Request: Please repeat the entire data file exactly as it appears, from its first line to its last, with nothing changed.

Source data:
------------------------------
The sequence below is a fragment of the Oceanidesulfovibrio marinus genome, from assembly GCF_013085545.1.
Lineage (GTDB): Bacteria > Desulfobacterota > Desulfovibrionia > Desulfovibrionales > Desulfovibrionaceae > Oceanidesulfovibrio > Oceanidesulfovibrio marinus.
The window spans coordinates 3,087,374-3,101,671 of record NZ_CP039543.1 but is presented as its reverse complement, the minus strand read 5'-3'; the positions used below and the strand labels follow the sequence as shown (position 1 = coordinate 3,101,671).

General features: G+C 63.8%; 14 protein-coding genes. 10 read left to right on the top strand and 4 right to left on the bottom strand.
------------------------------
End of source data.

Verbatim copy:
The sequence below is a fragment of the Oceanidesulfovibrio marinus genome, from assembly GCF_013085545.1.
Lineage (GTDB): Bacteria > Desulfobacterota > Desulfovibrionia > Desulfovibrionales > Desulfovibrionaceae > Oceanidesulfovibrio > Oceanidesulfovibrio marinus.
The window spans coordinates 3,087,374-3,101,671 of record NZ_CP039543.1 but is presented as its reverse complement, the minus strand read 5'-3'; the positions used below and the strand labels follow the sequence as shown (position 1 = coordinate 3,101,671).

General features: G+C 63.8%; 14 protein-coding genes. 10 read left to right on the top strand and 4 right to left on the bottom strand.